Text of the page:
Isaac Herzog, former leader of the Labour Party, was one of two candidates to become the country’s next head of state.
He follows in the footsteps of his Belfast-born father Chaim, who became President of Israel in 1983.
The vote took place today, June 2.
The post of president is largely ceremonial. Herzog had pledged to “defend Israel’s good name in the family of nations” and use his position as head of state to heal internal rifts.
His father Chaim Herzog is probably the most well-known Jewish person to come from Northern Ireland. He served as the sixth president of Israel between 1983 and 1993.
Steven Jaffe, of Northern Ireland Friends of Israel, said: “We are delighted that the new President of the State of Israel comes from a family with deep Belfast roots, who greatly appreciates his family’s history and traditions.
“Isaac Herzog was deeply touched by his visit to Belfast in 2018 on the centenary of his father’s birth. For all those who value strong and friendly relations between Northern Ireland and Israel - and we know there is a huge number of people who do - this is great news.”
Mr Herzog, 60, is a former head of Israel’s Labour Party and opposition leader who unsuccessfully ran against Israeli prime minister Benjamin Netanyahu in the 2013 parliamentary elections.
He is scion of a prominent Zionist family.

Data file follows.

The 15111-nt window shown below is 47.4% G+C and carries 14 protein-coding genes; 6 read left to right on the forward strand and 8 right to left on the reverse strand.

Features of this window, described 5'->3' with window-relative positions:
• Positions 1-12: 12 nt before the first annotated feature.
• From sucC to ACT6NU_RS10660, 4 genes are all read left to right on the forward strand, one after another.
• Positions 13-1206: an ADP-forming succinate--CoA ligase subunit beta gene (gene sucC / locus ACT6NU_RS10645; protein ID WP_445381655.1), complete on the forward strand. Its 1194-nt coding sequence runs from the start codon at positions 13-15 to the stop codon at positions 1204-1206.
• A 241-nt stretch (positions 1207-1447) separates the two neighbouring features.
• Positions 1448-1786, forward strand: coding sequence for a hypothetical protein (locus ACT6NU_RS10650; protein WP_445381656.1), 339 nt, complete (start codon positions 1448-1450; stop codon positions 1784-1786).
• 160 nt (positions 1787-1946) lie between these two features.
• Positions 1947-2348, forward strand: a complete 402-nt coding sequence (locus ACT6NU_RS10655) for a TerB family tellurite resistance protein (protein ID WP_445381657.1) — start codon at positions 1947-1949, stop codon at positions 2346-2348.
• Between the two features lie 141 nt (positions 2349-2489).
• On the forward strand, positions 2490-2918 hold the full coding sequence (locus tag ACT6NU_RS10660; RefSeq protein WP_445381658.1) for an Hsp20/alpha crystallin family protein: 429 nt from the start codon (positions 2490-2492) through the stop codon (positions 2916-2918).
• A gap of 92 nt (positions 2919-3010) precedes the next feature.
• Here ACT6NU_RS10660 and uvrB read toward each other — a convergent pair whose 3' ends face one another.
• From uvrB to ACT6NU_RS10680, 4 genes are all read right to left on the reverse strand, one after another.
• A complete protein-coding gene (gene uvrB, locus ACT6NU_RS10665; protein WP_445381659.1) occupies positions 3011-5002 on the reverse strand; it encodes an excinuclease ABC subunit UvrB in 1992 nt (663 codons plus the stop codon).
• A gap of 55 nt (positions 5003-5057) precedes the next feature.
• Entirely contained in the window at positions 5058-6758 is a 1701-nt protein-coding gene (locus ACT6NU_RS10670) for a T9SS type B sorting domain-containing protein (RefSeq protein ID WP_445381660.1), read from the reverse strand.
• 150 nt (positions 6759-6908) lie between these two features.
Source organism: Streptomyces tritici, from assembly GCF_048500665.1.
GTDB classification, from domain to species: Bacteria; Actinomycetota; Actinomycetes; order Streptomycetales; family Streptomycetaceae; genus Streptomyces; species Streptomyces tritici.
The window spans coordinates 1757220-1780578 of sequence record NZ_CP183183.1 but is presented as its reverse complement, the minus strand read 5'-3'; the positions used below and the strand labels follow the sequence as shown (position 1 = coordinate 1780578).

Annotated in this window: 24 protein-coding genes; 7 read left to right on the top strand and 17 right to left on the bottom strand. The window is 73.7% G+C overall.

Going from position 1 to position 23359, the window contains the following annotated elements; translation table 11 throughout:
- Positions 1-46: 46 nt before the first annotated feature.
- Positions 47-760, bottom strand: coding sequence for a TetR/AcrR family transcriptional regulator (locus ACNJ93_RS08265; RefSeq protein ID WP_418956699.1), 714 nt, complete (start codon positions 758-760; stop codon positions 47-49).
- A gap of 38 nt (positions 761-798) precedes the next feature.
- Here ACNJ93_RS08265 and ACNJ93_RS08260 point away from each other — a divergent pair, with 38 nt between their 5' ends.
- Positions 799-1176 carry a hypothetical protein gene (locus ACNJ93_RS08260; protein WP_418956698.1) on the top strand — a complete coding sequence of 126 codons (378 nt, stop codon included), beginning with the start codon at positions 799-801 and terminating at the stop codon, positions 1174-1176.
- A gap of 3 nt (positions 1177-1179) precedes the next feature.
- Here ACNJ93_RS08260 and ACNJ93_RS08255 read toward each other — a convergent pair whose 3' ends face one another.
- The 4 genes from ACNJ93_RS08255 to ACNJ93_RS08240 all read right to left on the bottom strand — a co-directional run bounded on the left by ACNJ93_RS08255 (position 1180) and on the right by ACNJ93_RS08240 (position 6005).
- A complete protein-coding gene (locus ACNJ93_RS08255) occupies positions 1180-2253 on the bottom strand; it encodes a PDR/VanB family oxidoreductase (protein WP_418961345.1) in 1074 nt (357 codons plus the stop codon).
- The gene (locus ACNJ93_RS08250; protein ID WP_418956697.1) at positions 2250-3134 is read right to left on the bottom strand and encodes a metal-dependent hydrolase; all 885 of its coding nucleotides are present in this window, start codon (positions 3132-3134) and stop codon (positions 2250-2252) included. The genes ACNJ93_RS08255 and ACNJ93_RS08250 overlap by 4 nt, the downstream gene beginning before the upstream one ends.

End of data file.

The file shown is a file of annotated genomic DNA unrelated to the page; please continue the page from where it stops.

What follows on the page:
Mr Herzog has served as head of the Jewish Agency, a nonprofit that works closely with the government to promote immigration to Israel, for the past three years since resigning from parliament.
Given his deep ties to the political establishment, he was widely seen as the favourite to win.
Ms Peretz, 67, was seen as a more conservative, nationalist candidate.
She moved to Israel from Morocco as a child and has worked as a teacher, educator and lecturer on Judaism, Zionism and grief.
Two of her sons died serving in the Israeli military.
In 2018 she was awarded the Israel Prize, the country’s top award, for lifetime achievement.
Mr Herzog’s father, Chaim, was born at Clifton Park Avenue in north Belfast in 1918, his family later emigrated to Palestine.
He fought in the British Army during World War Two, and went on to hold a number of positions in the newly created state of Israel in 1948, including ambassador to the United Nations (UN). He died in 1993.
And his father, Dr Isaac Herzog, was appointed chief rabbi of Ireland and later elected as chief rabbi of Israel.
The Belfast connections go even further; Isaac’s uncle, the late Abba Eban, lived off the Antrim Road as a child evacuee during the First World War. Eban became Israel’s foreign minister and ambassador in Washington.
A message from the Editor:
Thank you for reading this story on our website. While I have your attention, I also have an important request to make of you.
With the coronavirus lockdown having a major impact on many of our advertisers - and consequently the revenue we receive - we are more reliant than ever on you taking out a digital subscription.
Subscribe to newsletter.co.uk and enjoy unlimited access to the best Northern Ireland and UK news and information online and on our app. With a digital subscription, you can read more than 5 articles, see fewer ads, enjoy faster load times, and get access to exclusive newsletters and content. Visit https://www.newsletter.co.uk/subscriptions now to sign up.
Our journalism costs money and we rely on advertising, print and digital revenues to help to support them. By supporting us, we are able to support you in providing trusted, fact-checked content for this website.